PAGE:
The importance of NPS as an intrinsic aspect of prodromal stages of dementia (e.g., MCI) and an early marker of cognitive decline is increasingly being recognized [20]. For example, Geda and colleagues [21] have shown that in cognitively healthy older adults (aged >70 years), the presence of NPS, specifically agitation, apathy, anxiety, irritability, depression, are linked to an increased risk of developing MCI in comparison with cognitively healthy without NPS. The concept of ‘mild behavioral impairment’ (MBI) has been proposed to describe this late-life transitional state, where the presence of NPS in the absence of cognitive symptoms confers an increased risk of incident MCI and dementia [22].

Most of the studies on NPS to date have focused on highly selective clinical samples recruited from tertiary care centers [12, 23–25] or as subsamples of population-based cohorts [4, 7, 8, 14, 19, 26]. This means that there is a gap in our knowledge about the spectrum of NPS occurring in the population across different cognitive phenotypes, disorders, outcomes, and status. Likewise, there has been sparse epidemiological research on the pattern of NPS across diagnostic groups and specifically, normal ageing (i.e., cognitively normal). Understanding such patterns will help inform our understanding of risk states such as MBI, and will assist with clinical assessment [27, 28].

This paper examines the prevalence and pattern of NPS in a large epidemiological study of older adults that includes individuals with normal cognition, those classified as “cognitively normal, but at risk” (CN-AR; characterized by objective cognitive impairment, either asymptomatic or symptomatic, that do not meet the criteria for MCI or dementia), as well as those with clinical diagnoses of MCI and dementia. Specifically, this study investigates: 1) the prevalence of NPS across the spectrum from normal cognition to dementia in older adults; 2) the risk for dementia, MCI, and CN-AR based on the presence and number of co-morbid NPS; and 3) clusters of symptoms across diagnostic groups within the population and whether these clusters are associated with an increased risk of dementia, MCI, or CN-AR in comparison with those without cognitive impairment.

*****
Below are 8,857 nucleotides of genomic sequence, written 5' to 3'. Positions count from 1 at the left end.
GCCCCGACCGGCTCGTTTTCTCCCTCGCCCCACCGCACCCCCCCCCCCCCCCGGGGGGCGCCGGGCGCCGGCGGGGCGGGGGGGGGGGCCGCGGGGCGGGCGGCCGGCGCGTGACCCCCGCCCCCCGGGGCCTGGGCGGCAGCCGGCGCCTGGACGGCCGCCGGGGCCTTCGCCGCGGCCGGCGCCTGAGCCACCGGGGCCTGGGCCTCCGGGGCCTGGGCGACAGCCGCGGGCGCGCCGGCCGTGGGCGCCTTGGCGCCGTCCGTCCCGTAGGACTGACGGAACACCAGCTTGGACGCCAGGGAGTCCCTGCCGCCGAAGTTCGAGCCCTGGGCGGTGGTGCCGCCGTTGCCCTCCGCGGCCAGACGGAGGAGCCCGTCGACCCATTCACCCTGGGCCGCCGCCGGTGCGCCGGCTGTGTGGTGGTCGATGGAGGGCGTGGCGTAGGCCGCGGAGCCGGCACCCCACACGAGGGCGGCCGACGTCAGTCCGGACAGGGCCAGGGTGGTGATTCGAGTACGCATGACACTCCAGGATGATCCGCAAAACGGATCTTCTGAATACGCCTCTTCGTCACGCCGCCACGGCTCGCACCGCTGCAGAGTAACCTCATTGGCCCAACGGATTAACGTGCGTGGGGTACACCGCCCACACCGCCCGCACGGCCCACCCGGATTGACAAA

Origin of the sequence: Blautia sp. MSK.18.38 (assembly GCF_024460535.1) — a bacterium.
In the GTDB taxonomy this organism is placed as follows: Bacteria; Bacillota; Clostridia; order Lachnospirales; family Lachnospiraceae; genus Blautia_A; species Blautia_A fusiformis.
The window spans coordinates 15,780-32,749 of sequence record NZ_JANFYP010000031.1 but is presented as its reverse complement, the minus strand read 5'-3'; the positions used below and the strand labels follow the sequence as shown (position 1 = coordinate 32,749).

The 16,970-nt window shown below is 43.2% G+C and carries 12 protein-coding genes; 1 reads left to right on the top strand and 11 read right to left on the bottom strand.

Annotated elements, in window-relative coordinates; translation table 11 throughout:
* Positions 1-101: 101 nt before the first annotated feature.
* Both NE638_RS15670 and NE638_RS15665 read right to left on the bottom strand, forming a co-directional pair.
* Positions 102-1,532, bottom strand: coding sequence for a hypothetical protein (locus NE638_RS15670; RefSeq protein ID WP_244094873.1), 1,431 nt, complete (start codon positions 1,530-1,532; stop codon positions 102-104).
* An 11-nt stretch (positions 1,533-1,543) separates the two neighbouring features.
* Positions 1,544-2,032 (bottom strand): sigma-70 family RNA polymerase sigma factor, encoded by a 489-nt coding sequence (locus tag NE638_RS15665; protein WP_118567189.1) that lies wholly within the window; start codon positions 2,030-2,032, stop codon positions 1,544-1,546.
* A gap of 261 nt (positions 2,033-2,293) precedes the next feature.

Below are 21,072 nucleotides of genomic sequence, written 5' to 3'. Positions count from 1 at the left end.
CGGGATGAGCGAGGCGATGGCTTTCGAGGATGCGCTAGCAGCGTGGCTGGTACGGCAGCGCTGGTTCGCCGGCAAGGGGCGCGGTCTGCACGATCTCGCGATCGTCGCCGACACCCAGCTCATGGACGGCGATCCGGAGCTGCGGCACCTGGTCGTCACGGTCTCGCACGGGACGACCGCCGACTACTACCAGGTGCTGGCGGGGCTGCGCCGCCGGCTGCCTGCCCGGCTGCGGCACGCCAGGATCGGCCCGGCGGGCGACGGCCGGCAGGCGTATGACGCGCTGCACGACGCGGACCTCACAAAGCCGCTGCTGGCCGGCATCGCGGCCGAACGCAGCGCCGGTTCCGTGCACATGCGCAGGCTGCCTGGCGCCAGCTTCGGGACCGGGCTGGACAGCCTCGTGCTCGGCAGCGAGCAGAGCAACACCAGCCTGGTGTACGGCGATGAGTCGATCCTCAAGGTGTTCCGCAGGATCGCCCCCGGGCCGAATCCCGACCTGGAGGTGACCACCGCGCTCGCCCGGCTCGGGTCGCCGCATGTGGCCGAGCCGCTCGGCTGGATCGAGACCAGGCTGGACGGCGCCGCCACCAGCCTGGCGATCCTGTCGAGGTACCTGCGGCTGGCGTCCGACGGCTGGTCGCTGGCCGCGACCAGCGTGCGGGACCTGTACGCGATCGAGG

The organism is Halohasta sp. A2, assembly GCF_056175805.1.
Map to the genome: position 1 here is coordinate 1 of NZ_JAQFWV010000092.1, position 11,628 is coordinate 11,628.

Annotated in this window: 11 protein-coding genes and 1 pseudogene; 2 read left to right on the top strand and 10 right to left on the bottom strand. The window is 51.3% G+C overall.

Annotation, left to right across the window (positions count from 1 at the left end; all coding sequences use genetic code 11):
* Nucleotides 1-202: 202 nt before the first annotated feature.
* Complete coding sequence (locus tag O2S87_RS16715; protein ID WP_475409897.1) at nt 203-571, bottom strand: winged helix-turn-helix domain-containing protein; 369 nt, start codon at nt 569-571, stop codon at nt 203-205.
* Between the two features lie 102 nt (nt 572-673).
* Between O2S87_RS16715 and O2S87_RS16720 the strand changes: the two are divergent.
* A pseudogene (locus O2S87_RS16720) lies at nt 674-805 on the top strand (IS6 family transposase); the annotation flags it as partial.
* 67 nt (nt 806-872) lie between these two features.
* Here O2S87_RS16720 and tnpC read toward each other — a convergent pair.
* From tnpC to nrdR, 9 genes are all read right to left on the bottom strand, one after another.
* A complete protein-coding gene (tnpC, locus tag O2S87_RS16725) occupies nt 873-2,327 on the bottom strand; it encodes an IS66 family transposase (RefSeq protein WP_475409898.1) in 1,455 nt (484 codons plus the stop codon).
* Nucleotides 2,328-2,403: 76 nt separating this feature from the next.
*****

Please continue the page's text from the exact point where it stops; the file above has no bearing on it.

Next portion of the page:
METHOD

Subjects

Subjects were sampled from wave four of the oldest cohort (aged 60–64 at baseline) of the Personality and Total Health Through Life (PATH) study [29]. The PATH study is a representative, community-based longitudinal cohort study which commenced in 2001. Follow-up assessments were every four years up to 12 years. Participants are residents of the city of Canberra and the adjacent town of Queanbeyan, Australia, and were randomly recruited through the electoral roll [29]. Enrolment to vote is compulsory for Australian citizens. The study was approved by the Australian National University Human Research Ethics Committee (Protocol: 2012/074) andparticipants provided written informed consent after receiving a complete description of the study.

Of the 2,551 older PATH subjects at baseline, 1,644 completed the fourth wave of assessments. 1,417 subjects completed the informant-based PATH Neuropsychiatric Symptoms sub-study (PATH-NPS) at wave four. Of these, 40 were classified as having dementia (17 probable AD; 7 possible AD; 1 probable vascular dementia; 1 Lewy body dementia; 3 dementia with Parkinson’s disease), 133 were classified as having MCI (39 amnestic single domain; 47 amnestic multiple domain; 34 non-amnestic single domain; 12 non-amnestic multiple domain); 397 were classified as CN-AR; and 847 were cognitively normal. Figure 1 presents the sample selection flow chart, including information on cognitive status of subjects.

Fig.1